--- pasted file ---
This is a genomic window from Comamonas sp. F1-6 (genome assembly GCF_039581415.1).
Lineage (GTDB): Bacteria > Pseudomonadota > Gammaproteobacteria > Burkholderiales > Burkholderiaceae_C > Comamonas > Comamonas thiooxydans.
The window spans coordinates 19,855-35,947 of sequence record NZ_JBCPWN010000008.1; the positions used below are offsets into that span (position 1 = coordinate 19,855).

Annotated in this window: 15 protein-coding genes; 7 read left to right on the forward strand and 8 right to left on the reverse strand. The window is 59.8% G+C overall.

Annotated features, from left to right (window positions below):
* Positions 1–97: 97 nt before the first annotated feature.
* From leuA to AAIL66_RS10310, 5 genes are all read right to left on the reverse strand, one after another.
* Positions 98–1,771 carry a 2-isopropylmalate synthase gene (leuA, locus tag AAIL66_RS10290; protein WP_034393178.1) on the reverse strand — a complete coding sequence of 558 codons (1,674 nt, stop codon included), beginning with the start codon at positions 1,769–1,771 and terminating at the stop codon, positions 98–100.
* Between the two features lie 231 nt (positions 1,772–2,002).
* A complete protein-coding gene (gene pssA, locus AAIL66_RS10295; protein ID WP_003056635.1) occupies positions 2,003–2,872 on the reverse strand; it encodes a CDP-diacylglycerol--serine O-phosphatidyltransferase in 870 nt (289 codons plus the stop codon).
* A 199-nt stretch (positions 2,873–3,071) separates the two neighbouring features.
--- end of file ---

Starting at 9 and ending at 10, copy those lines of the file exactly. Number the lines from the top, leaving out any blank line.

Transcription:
* Between the two features lie 231 nt (positions 1,772–2,002).
* A complete protein-coding gene (gene pssA, locus AAIL66_RS10295; protein ID WP_003056635.1) occupies positions 2,003–2,872 on the reverse strand; it encodes a CDP-diacylglycerol--serine O-phosphatidyltransferase in 870 nt (289 codons plus the stop codon).